Join the Campaign
During a presser yesterday after filing his paperwork to run for reelection, Senator Thom Tillis “cited his record in the North Carolina General Assembly, where he served as speaker of the House” when asked about a potential primary, saying that record would set him apart from any primary challengers.
Here are a few lowlights from Speaker Thom Tillis’ record in Raleigh.
1. Speaker Thom Tillis blocked Medicaid expansion, which would cover more than 600,000 North Carolinians. Tillis brags about signing the law that prevents Governor Roy Cooper from expanding Medicaid and providing coverage for more than 600,000 North Carolinians. It’s not shocking that as a Senator, Tillis has repeatedly voted to gut the Affordable Care Act — the basis of Medicaid expansion — and its protections for 1.7 million North Carolinians with pre-existing conditions.
2. Speaker Thom Tillis championed a tax bill in 2013 that benefited the top earners, while eliminating tax breaks for middle class families, teachers buying school supplies and families saving for college. As Speaker, Tillis jammed a bill through the legislature that prioritized tax breaks for yachts and private jets over working families. The Raleigh News & Observer recently called the bill an “example of the false promise of trickle-down economics” and “a mistake that’s holding back North Carolina” that’s being felt by “state employees, teachers and state services.” Sound familiar? The GOP tax bill he supported in the Senate also disproportionately benefited corporations and the wealthy.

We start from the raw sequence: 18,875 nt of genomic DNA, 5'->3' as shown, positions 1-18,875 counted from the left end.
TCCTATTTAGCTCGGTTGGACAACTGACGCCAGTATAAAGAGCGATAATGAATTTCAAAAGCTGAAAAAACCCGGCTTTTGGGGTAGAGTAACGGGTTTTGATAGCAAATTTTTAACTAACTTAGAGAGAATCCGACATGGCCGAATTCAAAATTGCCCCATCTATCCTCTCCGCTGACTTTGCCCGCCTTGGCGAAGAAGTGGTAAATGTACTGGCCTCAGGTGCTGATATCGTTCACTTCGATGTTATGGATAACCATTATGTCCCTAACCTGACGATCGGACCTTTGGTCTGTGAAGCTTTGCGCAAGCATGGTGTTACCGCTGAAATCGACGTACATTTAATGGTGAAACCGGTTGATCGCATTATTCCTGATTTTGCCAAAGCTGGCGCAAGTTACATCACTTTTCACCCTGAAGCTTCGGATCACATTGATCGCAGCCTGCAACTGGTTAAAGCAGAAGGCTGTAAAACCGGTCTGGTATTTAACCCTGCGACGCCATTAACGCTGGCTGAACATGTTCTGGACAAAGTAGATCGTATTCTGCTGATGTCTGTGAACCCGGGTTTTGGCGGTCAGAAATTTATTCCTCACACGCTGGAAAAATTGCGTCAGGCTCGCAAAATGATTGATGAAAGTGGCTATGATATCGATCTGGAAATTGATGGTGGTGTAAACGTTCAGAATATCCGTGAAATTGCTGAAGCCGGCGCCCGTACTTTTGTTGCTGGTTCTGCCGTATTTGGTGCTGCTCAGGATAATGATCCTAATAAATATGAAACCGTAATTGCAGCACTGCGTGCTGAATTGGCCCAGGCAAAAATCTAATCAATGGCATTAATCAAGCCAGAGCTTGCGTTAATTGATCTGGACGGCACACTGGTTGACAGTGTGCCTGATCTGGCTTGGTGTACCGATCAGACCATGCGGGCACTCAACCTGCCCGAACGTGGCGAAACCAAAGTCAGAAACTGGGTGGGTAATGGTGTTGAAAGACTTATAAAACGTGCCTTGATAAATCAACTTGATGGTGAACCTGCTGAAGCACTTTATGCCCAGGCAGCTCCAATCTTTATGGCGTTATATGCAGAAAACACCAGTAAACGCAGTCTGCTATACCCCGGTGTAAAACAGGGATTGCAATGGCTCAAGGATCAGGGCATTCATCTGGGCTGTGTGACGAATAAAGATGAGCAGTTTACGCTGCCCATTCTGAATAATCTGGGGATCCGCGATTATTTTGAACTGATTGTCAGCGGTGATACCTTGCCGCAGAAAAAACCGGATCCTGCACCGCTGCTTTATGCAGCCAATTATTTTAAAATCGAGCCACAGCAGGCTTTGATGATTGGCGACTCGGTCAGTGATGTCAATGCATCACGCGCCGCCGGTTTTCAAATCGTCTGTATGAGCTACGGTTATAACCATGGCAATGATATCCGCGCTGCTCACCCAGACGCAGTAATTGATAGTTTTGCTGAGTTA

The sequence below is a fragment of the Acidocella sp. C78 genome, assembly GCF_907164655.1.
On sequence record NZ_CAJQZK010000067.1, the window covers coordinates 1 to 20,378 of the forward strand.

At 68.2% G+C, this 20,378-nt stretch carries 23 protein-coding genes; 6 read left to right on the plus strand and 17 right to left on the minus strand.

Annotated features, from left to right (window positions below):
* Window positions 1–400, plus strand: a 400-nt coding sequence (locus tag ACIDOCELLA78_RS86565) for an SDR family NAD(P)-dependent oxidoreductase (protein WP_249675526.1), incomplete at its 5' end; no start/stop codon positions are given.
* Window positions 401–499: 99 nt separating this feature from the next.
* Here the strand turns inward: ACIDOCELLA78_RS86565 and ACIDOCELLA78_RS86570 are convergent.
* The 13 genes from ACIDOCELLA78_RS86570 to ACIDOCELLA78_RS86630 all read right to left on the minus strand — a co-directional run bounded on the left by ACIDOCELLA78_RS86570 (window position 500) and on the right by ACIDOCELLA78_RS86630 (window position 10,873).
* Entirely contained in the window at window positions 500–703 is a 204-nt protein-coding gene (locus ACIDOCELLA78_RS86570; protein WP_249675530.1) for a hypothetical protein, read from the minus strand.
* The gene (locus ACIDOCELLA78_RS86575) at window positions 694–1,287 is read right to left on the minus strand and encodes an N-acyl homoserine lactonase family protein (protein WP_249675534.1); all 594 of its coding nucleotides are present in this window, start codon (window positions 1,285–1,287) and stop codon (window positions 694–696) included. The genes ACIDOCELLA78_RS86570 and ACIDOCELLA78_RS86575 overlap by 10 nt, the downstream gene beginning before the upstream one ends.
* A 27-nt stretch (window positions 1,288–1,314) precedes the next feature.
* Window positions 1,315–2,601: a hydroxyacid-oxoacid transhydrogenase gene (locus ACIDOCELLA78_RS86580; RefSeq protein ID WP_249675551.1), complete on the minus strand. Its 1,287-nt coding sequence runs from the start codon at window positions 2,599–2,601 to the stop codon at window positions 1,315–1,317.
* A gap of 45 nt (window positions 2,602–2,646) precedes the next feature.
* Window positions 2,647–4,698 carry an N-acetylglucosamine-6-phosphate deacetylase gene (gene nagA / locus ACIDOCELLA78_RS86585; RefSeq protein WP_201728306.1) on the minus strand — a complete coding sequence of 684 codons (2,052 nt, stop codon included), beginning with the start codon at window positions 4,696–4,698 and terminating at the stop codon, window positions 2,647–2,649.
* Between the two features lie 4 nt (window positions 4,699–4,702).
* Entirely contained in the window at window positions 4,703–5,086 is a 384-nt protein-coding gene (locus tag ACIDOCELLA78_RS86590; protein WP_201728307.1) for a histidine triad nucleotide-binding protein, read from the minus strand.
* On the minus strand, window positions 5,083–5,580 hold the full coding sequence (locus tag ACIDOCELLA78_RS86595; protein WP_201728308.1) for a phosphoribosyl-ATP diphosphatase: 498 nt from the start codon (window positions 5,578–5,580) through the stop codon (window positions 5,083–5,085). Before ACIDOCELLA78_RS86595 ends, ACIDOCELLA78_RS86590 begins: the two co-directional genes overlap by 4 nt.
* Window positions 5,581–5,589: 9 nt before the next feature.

3. Speaker Thom Tillis gutted education funding in North Carolina. As Speaker, Tillis famously led the movement to cut $500 million from North Carolina’s education funding request, eliminating 9,000 teaching jobs across the state, increasing class sizes and cutting funding for textbooks.
4. Speaker Thom Tillis pushed bills opposed by military groups that would actually benefit predatory lenders by allowing them to hike interest rates. He did so while accepting over $30,000 from the industry.
5. Speaker Thom Tillis passed a strict voter suppression law that was struck down for targeting “African Americans with almost surgical precision.” The bill limited early voting and ended same-day registration.